When deploying new projects, or if there's a change in topology, a lot of enterprises still rely on their application operation teams to provision DNS entries. But the lack of automation for DNS provisioning can cause outages and security risks - DNS records are often left behind after a service has been deprovisioned. Manual editing means it can take days if not weeks for a DNS entry to be made, depending on the organization's internal processes.
Network automation lets teams self-service and provision the required DNS records. The process can be as simple as adding the required DNS records in the app's manifest, where they can be tracked and audited. At DNSimple, we strongly believe in automating infrastructure management, and we've made domain and DNS management automation one of our primary goals.
HashiCorp Consul is a service mesh that allows for the discovery of services and securing communications for services within the mesh. Consul has built-in support for discovering services via DNS. But to make it work for public services, it requires provisioning DNS records in public authoritative name servers.
That's where DNSimple's new HashiCorp Consul integration comes in.
When a service is registered or deregistered with Consul, our integration provides the mechanism to provision the requires DNS records in DNSimple's public authoritative name servers, using the DNSimple API.
With the DNSimple Network Infrastructure Automation (NIA) Consul integration, operators can automate DNS records provisioning that reacts to changes in the service mesh. When a service is registered or updated, a DNS A record with the service IP address is created or updated in the domain specified by the operator. Similarly, when a service is removed from the mesh, the associated DNS records are also removed from the domain.
The most common use case for the DNSimple Consul integration is automatically updating key service DNS records to avoid outages due to DNS misconfiguration, even when the underlying IP address for the service changes. Any public-facing service can immediately benefit from having automated DNS records.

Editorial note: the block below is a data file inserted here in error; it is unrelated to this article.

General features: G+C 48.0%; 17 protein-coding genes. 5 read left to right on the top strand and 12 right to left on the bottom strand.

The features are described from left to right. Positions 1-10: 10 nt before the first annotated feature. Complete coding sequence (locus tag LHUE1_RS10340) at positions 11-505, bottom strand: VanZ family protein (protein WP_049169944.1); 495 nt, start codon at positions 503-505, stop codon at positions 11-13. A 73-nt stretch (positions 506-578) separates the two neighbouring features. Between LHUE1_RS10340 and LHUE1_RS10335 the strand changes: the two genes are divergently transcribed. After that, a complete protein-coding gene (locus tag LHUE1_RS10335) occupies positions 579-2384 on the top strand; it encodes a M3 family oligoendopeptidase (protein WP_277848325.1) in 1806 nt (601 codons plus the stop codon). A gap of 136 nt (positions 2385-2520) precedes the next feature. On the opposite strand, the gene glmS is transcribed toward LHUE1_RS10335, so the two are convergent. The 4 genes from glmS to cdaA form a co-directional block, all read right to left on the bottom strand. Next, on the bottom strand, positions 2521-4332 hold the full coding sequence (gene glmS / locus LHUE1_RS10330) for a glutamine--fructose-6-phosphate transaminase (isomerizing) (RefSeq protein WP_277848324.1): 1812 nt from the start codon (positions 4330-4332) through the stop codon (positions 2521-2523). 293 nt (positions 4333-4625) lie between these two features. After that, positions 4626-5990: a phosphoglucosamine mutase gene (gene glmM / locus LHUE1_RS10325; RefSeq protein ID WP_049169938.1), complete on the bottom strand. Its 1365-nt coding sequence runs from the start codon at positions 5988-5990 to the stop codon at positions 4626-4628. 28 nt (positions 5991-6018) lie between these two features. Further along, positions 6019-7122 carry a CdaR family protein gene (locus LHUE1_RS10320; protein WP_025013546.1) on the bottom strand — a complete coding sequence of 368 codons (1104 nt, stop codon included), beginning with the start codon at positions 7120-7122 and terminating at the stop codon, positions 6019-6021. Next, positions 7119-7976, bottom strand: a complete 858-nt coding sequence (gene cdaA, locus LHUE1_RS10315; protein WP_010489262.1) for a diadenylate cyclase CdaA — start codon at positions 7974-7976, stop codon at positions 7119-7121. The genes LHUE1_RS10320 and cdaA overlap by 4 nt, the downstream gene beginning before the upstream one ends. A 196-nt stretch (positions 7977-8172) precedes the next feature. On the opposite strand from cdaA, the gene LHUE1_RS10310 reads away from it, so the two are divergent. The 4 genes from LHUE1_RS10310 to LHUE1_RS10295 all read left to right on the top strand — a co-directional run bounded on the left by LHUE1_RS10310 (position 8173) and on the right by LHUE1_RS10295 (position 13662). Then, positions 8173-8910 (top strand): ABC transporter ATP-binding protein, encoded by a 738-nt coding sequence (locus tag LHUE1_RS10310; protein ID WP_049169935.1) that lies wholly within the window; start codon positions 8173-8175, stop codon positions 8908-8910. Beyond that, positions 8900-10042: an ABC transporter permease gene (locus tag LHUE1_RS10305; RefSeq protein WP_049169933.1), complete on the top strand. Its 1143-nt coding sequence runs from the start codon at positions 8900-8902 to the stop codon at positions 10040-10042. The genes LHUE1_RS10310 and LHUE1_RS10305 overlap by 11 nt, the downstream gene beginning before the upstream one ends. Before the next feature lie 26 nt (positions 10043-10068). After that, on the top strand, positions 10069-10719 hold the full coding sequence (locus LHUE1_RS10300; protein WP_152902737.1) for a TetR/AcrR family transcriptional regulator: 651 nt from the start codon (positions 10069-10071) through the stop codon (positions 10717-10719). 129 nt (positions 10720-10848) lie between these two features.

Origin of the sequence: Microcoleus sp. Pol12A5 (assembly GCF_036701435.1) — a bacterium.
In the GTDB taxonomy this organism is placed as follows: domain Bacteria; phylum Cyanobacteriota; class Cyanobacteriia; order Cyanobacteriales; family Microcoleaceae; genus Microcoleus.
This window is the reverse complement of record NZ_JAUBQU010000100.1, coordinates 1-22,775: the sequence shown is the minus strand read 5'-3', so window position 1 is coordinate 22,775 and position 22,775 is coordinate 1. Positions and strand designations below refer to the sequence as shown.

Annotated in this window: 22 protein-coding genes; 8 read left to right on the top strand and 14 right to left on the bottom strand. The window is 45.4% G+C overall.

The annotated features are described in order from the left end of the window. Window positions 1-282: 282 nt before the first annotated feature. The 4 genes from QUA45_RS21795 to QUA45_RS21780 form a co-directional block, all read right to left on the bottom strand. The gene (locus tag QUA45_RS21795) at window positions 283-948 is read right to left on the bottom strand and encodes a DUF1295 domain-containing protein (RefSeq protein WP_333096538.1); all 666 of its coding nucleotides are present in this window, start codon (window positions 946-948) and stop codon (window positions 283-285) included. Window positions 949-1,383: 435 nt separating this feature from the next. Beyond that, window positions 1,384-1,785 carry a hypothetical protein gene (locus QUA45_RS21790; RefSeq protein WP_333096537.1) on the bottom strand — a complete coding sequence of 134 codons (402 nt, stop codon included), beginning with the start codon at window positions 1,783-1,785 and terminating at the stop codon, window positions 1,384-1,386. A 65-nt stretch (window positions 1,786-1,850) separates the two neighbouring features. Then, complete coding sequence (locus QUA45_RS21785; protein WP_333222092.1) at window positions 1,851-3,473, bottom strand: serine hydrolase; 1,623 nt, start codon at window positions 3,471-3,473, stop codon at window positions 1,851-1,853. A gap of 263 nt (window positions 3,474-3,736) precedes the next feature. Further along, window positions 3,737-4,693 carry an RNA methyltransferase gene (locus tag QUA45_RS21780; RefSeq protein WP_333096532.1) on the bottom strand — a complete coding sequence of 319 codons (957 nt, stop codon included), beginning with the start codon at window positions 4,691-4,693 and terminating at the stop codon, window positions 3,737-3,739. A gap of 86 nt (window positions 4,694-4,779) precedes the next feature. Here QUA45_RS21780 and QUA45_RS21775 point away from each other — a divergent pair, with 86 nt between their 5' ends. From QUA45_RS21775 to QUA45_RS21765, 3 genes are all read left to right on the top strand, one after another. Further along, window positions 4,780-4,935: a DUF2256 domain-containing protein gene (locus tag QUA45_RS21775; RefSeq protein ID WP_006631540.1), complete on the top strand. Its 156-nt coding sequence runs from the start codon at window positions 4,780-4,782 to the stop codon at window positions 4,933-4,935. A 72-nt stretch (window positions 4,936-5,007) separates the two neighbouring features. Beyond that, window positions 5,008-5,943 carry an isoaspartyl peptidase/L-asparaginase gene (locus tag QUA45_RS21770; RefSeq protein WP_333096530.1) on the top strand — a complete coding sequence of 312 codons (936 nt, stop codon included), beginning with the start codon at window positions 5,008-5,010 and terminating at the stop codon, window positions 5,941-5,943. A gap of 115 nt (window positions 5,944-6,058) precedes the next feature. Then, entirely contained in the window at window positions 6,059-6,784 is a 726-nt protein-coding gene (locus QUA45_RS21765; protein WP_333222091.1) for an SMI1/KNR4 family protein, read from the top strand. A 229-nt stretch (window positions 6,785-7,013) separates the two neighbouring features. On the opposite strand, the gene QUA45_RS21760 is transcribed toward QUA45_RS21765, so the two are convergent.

When deploying to a private cloud environment, giving access to the environment via VPN is often not enough. There's no canonical way to resolve access to the services. Having the DNS records created in a public DNS provider like DNSimple, even if the IPs are private users connected to the VPN, can still use the canonical domain names to resolve access to the services. This removes the need to operate a private DNS server.
Consul manages a data plane where it stores service information and configurations. Every time a new service is created, updated, or destroyed with Consul, the network configuration - like the IP address of the underlying VM, container, or bare-metal server where the service runs - is also stored in the data plane. Whenever a CRUD event occurs for a service you're interested in, the Consul server notifies DNSimple.
For each Consul service you're subscribed to, an A record will be created in DNSimple with the IP address of each instance where the service is running.
The DNSimple Consul integration is part of the HashiCorp Consul Network Infrastructure Automation (NIA) program, and is developed using the DNSimple CTS module. It leverages our existing DNSimple Terraform provider to interact with the DNSimple API using our DNSimple Go client.
This is just an example of what you can do with our API. If you want to learn more, visit the DNSimple domain and DNS management API page. If Go isn't your primary choice, we've got several clients for a multitude of programming languages.
The Hashicorp Consul and DNSimple integration automates the deployment of DNS records generated by Consul into your DNSimple account, so your organization can reduce outages and improve security - without needing to wait days or weeks for DNS records to be provisioned.
If you're ready to experience the Hashicorp Consul and DNSimple integration and streamline your network operations, give us a try free for 30 days. If you've got more questions, get in touch – we're always here to help.
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